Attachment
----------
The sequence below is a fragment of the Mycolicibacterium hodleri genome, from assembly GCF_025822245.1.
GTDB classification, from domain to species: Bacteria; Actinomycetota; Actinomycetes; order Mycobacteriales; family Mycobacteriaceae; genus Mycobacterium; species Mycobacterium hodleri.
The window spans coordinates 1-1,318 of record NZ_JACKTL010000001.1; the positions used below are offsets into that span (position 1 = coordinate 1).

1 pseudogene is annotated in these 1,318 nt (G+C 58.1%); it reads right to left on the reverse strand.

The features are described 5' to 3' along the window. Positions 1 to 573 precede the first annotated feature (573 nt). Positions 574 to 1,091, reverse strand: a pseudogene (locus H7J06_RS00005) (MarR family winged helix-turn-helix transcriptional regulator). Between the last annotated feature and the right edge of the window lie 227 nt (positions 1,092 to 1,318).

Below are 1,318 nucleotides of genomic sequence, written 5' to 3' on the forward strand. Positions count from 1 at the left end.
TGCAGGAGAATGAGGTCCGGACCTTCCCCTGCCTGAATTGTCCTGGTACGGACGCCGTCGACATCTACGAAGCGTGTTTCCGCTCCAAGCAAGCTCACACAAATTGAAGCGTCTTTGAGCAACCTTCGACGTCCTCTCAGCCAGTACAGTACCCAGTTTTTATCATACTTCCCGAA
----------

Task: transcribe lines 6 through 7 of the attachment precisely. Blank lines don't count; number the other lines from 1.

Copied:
Below are 1,318 nucleotides of genomic sequence, written 5' to 3' on the forward strand. Positions count from 1 at the left end.
TGCAGGAGAATGAGGTCCGGACCTTCCCCTGCCTGAATTGTCCTGGTACGGACGCCGTCGACATCTACGAAGCGTGTTTCCGCTCCAAGCAAGCTCACACAAATTGAAGCGTCTTTGAGCAACCTTCGACGTCCTCTCAGCCAGTACAGTACCCAGTTTTTATCATACTTCCCGAA